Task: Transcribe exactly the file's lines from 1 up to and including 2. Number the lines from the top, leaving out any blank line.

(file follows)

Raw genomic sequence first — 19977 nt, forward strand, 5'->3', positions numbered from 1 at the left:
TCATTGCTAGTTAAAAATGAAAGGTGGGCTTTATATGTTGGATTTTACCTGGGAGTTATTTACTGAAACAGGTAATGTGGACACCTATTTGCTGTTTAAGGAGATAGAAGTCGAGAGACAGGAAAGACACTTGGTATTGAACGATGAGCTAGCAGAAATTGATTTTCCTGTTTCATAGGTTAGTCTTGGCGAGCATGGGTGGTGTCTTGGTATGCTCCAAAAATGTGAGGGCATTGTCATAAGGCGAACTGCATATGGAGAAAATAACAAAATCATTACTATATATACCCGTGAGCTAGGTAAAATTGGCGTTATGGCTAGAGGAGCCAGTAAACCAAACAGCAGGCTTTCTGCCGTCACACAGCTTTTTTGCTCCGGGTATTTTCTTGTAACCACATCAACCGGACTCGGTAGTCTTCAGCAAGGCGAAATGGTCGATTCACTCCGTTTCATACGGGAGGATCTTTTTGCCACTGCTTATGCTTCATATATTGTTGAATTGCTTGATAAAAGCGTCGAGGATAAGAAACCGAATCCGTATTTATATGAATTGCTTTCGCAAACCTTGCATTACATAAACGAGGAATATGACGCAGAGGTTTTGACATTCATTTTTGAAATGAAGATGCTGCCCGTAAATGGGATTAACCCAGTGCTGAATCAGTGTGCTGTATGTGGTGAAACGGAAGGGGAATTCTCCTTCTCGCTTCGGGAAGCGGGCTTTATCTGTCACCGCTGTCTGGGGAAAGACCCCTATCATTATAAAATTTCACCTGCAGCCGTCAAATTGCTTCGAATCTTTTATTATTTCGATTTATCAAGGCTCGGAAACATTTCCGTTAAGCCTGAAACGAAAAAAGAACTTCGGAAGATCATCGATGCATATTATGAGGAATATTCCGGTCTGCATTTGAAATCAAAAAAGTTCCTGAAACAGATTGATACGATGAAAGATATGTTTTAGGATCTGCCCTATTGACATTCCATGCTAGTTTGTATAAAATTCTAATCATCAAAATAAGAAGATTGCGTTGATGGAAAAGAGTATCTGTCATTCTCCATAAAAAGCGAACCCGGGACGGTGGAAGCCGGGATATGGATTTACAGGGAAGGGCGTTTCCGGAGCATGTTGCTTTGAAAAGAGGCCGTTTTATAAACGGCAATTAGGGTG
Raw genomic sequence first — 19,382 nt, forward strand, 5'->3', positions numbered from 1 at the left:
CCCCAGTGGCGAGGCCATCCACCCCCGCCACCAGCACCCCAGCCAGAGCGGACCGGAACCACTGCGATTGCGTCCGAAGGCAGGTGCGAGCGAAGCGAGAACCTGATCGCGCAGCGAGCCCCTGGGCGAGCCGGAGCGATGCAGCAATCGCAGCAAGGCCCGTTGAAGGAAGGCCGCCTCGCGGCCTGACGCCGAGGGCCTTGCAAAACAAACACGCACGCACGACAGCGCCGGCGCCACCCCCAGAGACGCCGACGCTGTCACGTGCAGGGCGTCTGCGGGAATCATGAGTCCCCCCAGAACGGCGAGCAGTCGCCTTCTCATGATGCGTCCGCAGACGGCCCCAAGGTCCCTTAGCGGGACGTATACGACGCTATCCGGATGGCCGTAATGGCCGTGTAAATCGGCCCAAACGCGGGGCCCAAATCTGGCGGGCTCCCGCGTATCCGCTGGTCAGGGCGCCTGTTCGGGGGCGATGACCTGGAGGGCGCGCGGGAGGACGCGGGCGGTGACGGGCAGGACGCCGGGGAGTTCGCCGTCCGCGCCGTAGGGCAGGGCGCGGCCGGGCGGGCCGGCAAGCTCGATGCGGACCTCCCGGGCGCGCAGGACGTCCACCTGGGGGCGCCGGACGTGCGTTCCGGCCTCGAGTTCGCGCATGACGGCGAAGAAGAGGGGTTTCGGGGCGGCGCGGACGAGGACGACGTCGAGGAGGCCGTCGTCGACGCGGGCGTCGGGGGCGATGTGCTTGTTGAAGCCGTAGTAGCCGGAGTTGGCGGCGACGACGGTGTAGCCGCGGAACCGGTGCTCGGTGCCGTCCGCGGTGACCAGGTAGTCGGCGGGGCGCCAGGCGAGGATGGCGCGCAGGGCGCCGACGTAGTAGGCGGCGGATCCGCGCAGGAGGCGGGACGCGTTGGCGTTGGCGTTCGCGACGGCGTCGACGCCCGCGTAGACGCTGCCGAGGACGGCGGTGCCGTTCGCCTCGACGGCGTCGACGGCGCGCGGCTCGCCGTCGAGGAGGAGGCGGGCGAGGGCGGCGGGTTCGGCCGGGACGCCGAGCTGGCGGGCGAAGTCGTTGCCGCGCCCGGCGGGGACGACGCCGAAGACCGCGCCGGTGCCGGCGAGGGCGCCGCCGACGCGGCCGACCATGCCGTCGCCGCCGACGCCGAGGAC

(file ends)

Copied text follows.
Raw genomic sequence first — 19977 nt, forward strand, 5'->3', positions numbered from 1 at the left:
TCATTGCTAGTTAAAAATGAAAGGTGGGCTTTATATGTTGGATTTTACCTGGGAGTTATTTACTGAAACAGGTAATGTGGACACCTATTTGCTGTTTAAGGAGATAGAAGTCGAGAGACAGGAAAGACACTTGGTATTGAACGATGAGCTAGCAGAAATTGATTTTCCTGTTTCATAGGTTAGTCTTGGCGAGCATGGGTGGTGTCTTGGTATGCTCCAAAAATGTGAGGGCATTGTCATAAGGCGAACTGCATATGGAGAAAATAACAAAATCATTACTATATATACCCGTGAGCTAGGTAAAATTGGCGTTATGGCTAGAGGAGCCAGTAAACCAAACAGCAGGCTTTCTGCCGTCACACAGCTTTTTTGCTCCGGGTATTTTCTTGTAACCACATCAACCGGACTCGGTAGTCTTCAGCAAGGCGAAATGGTCGATTCACTCCGTTTCATACGGGAGGATCTTTTTGCCACTGCTTATGCTTCATATATTGTTGAATTGCTTGATAAAAGCGTCGAGGATAAGAAACCGAATCCGTATTTATATGAATTGCTTTCGCAAACCTTGCATTACATAAACGAGGAATATGACGCAGAGGTTTTGACATTCATTTTTGAAATGAAGATGCTGCCCGTAAATGGGATTAACCCAGTGCTGAATCAGTGTGCTGTATGTGGTGAAACGGAAGGGGAATTCTCCTTCTCGCTTCGGGAAGCGGGCTTTATCTGTCACCGCTGTCTGGGGAAAGACCCCTATCATTATAAAATTTCACCTGCAGCCGTCAAATTGCTTCGAATCTTTTATTATTTCGATTTATCAAGGCTCGGAAACATTTCCGTTAAGCCTGAAACGAAAAAAGAACTTCGGAAGATCATCGATGCATATTATGAGGAATATTCCGGTCTGCATTTGAAATCAAAAAAGTTCCTGAAACAGATTGATACGATGAAAGATATGTTTTAGGATCTGCCCTATTGACATTCCATGCTAGTTTGTATAAAATTCTAATCATCAAAATAAGAAGATTGCGTTGATGGAAAAGAGTATCTGTCATTCTCCATAAAAAGCGAACCCGGGACGGTGGAAGCCGGGATATGGATTTACAGGGAAGGGCGTTTCCGGAGCATGTTGCTTTGAAAAGAGGCCGTTTTATAAACGGCAATTAGGGTG